Are you interested in fostering an animal with the Kingston Humane Society? Here are some answers to important questions:
Pregnant cats often have the longest foster terms. The cat gestation period is between 61-69 days. Once she has her babies, she weans them by 6 weeks. At six to eight weeks the mother cat comes back to the shelter and we ask our foster families to keep the kittens until they are 10 to 12 weeks old. This makes the entire term of foster roughly 15 to 18 weeks. Orphaned kittens will be out until they are 10 to 12 weeks as well, so their term of foster depends on the age at which they are sent out. Sometimes adult or older cats are sent out for socialization or illness. These foster terms are often the shortest, usually being only 2 to 3 weeks based on the animal’s progress.
The majority of mother cats take care of their brood with little support from people. As long as mom is taking proper care of her babies, there is no need for you to be home during the day. Orphaned kittens are pretty good and entertaining each other, and adult cats are very self sufficient. The need to be home during the day would depend on the health condition and if any care was needed throughout the day. This would be disclosed at the time of the foster request.
Ideally, your litter would settle into a spare room to have their private space away from the hustle of other pets. Once the kittens get older it’s nice to be able to give them a secure place for their kitten shenanigans.
Not necessarily. Most mother cats take care of their litter on their own so many are suitable for a family with little experience. The same goes for orphaned kittens and adult cats. If you have questions or concerns we are happy to provide guidance each step of the way. There are however, some cats or litters that may require an experienced family as they may require bottle feeding, medicating, or other specialized care. Foster families are selected based on their comfort level with this type of additional care.
Sometimes the animals will become sick and (in the worst case) may die due to their compromised immune systems. If at any time you feel that your animals are not doing well, you can call to speak to one of our vet technicians. They will advise you on whether the animal should be brought in for an examination or not. If they require a trip to the vet, it would be arranged through us, at no charge to the foster family.
Your friend would need to go through the adoption process at the Kingston Humane Society. If you can find homes for your foster animals, that’s great but the adoption will need to be officially handled though KHS with all the required paperwork completed.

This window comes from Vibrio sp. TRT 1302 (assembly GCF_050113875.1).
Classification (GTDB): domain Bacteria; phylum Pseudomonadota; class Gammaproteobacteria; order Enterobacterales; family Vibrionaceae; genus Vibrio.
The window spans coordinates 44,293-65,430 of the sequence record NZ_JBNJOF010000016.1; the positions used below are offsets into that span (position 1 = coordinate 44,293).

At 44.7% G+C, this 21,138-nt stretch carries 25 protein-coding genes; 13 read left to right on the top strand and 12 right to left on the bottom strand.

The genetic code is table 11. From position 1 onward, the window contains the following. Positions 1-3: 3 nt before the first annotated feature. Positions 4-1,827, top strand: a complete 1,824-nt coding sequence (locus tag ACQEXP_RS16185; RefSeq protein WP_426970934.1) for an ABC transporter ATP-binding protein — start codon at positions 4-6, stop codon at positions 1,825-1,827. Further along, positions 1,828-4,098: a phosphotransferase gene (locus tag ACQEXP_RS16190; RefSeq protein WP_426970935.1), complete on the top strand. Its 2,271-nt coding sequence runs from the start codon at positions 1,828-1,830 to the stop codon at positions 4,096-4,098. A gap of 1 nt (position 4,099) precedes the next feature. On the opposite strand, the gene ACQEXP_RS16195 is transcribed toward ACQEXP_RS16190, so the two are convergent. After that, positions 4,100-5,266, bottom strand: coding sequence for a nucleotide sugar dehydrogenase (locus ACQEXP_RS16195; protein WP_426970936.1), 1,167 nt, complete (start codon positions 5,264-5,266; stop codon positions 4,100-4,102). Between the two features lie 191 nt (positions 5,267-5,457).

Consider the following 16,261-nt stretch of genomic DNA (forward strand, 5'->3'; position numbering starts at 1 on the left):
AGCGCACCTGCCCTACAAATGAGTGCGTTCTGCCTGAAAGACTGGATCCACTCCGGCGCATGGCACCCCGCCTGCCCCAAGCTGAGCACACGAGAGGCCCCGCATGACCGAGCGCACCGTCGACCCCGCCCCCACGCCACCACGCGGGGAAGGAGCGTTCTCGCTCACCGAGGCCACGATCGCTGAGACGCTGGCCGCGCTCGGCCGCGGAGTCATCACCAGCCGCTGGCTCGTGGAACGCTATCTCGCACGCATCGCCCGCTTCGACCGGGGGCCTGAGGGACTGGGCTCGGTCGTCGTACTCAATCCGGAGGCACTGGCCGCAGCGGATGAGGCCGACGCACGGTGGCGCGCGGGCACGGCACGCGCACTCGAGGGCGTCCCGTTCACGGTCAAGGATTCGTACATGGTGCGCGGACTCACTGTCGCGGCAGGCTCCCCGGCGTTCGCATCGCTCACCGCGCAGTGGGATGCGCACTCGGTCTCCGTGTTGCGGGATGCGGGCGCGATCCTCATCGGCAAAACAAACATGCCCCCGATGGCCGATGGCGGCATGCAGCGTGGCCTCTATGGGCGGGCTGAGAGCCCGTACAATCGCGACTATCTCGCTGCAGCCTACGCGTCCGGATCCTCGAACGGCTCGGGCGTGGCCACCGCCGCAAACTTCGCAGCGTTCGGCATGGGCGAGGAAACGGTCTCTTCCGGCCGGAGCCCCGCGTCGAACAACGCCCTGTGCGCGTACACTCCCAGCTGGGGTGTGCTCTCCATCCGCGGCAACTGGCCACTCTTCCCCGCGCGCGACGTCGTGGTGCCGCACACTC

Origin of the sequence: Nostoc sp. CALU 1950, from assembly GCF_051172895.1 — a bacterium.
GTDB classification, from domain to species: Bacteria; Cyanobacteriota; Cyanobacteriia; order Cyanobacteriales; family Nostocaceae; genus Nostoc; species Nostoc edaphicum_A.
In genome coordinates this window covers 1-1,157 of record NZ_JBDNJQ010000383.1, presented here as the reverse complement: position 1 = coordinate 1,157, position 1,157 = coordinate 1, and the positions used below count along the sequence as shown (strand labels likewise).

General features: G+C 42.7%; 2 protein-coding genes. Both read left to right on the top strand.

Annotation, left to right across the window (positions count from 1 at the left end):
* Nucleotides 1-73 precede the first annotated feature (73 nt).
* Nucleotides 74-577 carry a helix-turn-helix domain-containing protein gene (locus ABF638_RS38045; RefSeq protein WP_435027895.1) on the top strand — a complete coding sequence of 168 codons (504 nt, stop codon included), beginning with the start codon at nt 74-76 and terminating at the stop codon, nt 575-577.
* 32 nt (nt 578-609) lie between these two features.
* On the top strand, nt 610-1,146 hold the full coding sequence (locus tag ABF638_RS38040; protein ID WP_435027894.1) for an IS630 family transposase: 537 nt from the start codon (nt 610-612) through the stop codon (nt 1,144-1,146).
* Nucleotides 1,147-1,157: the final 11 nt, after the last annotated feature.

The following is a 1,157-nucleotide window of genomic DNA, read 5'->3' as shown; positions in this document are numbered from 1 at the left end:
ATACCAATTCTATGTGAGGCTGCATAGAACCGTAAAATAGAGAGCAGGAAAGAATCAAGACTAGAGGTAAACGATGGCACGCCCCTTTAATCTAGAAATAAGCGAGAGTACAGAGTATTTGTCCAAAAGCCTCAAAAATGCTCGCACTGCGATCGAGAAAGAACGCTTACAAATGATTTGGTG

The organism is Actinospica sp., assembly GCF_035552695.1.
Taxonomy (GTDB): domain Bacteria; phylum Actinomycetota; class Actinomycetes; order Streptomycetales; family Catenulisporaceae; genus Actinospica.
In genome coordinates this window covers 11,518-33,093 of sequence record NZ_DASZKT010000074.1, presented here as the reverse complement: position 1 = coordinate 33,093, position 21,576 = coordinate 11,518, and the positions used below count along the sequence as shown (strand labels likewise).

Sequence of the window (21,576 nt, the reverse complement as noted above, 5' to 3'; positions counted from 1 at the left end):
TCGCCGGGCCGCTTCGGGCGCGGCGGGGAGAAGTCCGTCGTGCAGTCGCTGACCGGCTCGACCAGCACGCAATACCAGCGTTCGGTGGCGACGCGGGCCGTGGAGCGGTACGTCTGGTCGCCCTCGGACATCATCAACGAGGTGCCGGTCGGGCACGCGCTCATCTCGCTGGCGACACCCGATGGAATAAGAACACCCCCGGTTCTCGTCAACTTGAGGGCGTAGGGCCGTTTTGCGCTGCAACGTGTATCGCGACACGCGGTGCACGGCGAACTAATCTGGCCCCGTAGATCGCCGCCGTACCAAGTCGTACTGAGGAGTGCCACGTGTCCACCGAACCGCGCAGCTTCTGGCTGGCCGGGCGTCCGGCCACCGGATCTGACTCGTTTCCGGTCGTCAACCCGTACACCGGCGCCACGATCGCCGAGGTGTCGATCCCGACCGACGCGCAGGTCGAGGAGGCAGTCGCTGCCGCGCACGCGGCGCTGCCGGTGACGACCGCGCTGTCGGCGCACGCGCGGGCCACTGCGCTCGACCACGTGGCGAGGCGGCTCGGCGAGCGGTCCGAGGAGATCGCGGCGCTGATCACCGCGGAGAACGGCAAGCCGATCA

We are always on the lookout for people who are willing and able to the variety of canines that come into our care. This may include under-socialized dogs, puppies, orphaned puppies, dogs recovering from injury or illness, females with puppies, or potentially dogs with behavioral problems.
It depends on the nature of the dog’s problem. A litter of puppies require at least 8 to 10 weeks in their foster home, with their mother returning to KHS when the puppies are weaned at about 6 weeks.
A dog recovering from an injury or illness may need more or less time. Actual time required will change depending on the condition of the dog. A behavioral foster would need a minimum of two weeks.
Most of our dogs have had little training. Some may be housetrained. All will need leash training! We can provide training assistance to help our foster dogs become more adoptable.
Depending on your schedule and social life, many students make great foster homes! We find that a houseful of students often have someone at home during the day and have lots of energy for training and exercise. Plus, you get all the fun and companionship of a pet without the long-term commitment!
The KHS provides all supplies, from litter boxes, to food and blankets/towels. If you run out of anything during your fostering time, you can drop by the shelter and replenish whatever you need.
It is in the best interest of all animals involved that you keep your fosters separate from your other pets. This is the easiest way to keep everybody healthy and stress free. In the case of a mother and babies, they need a room of their own without interaction from other animals.
In the case of a foster dog, we will do an introduction here at the shelter and provide you with a crate for separation when you’re out of the house. All of your animals should be up to date on vaccines – and spayed/neutered of course!!